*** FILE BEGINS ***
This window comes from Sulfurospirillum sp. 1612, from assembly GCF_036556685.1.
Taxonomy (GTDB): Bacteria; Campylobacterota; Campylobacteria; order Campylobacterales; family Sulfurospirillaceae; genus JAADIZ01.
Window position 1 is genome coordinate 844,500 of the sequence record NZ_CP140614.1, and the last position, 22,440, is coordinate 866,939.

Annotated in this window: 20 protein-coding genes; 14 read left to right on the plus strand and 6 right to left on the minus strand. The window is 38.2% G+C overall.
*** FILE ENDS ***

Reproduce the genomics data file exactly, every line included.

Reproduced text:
This window comes from Sulfurospirillum sp. 1612, from assembly GCF_036556685.1.
Taxonomy (GTDB): Bacteria; Campylobacterota; Campylobacteria; order Campylobacterales; family Sulfurospirillaceae; genus JAADIZ01.
Window position 1 is genome coordinate 844,500 of the sequence record NZ_CP140614.1, and the last position, 22,440, is coordinate 866,939.

Annotated in this window: 20 protein-coding genes; 14 read left to right on the plus strand and 6 right to left on the minus strand. The window is 38.2% G+C overall.